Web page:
FIG. 1 depicts platform specific binary files 10, 12, 14 for a particular application that have been optimized for certain hardware platforms. The individual platform specific binary files may be combined into a single unified binary file 16. This allows the unified binary file 16 to be executed on a variety of target platforms. When the unified binary file is executed on a supported platform, the appropriate platform specific binary file may be selected, installed and executed on the target platform by platform independent code 18 included in the unified binary file. While three platform specific binary files are depicted, more or fewer platform specific binary files may be included in a unified binary file.
  • [0019]
    FIG. 2 depicts a flowchart illustrating one method of creating a unified binary file. Initially, Operation 40 is performed. Operation 40 adds platform independent code 18 to the unified binary file. The platform independent code is initially executed by a target hardware platform when the unified binary file is executed on the target hardware platform. The platform independent code may be written in a script language such as Perl that is supported on a variety of target platforms. That is, use of a Perl script enables the unified binary file to be run on any hardware platform that supports Perl. Alternatively, the platform independent code may be written in other script languages such as Bourne Shell or Korn Shell. The platform independent code is generally added to the unified binary file before the first platform specific binary file is added to the unified binary file. Thus, the unified binary file may include a script, e.g., a Perl script, that selects the appropriate platform specific binary files. Then, Operation 42 is performed.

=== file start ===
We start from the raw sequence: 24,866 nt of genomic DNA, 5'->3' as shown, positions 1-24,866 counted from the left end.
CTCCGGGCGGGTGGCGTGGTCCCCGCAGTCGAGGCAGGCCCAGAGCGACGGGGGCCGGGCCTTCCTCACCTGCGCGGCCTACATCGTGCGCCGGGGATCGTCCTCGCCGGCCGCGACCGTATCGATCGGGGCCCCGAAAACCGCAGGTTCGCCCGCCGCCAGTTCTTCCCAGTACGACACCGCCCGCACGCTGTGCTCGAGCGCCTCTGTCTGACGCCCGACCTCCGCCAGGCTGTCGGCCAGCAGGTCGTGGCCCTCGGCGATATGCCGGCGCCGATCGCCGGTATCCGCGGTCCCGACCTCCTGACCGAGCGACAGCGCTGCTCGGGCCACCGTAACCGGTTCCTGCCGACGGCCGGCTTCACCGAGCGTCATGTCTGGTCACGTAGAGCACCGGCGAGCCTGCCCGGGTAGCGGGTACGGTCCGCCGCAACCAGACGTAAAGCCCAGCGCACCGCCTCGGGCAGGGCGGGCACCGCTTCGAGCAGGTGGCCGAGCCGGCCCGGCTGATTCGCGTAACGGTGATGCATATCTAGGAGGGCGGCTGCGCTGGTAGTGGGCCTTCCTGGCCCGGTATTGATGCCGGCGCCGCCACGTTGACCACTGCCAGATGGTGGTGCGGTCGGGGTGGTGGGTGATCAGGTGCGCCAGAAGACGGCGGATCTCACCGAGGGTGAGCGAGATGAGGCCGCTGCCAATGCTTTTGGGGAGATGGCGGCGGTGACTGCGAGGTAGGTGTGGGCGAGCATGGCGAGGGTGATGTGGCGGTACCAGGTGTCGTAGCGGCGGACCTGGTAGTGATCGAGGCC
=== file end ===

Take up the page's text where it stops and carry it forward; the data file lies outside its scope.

• [0020]
    Operation 42 creates a platform specific binary file of the application A platform specific binary file typically is created by compiling the application using an appropriate compiler to generate an optimized binary file for the target hardware platform. An optimizing compiler for a specific hardware platform generally is aware of the hardware and software features supported on the target hardware platform. This allows the optimizing compiler to generate a platform specific binary file that takes advantage of the specific features of the target hardware platform to provide optimal application performance when the application is executed on the target hardware platform. Then, Operation 44 is performed.
  • [0021]
    Operation 44 adds the platform specific binary file into the unified binary file. Then, Operation 46 is performed. Operation 46 determines if another platform specific binary is to be added to the unified binary file. If Operation 46 determines that another platform specific binary file is to be added, Operation 42 is performed. If Operation 46 determines that another platform specific binary file will not be added, the method exits.
  • [0022]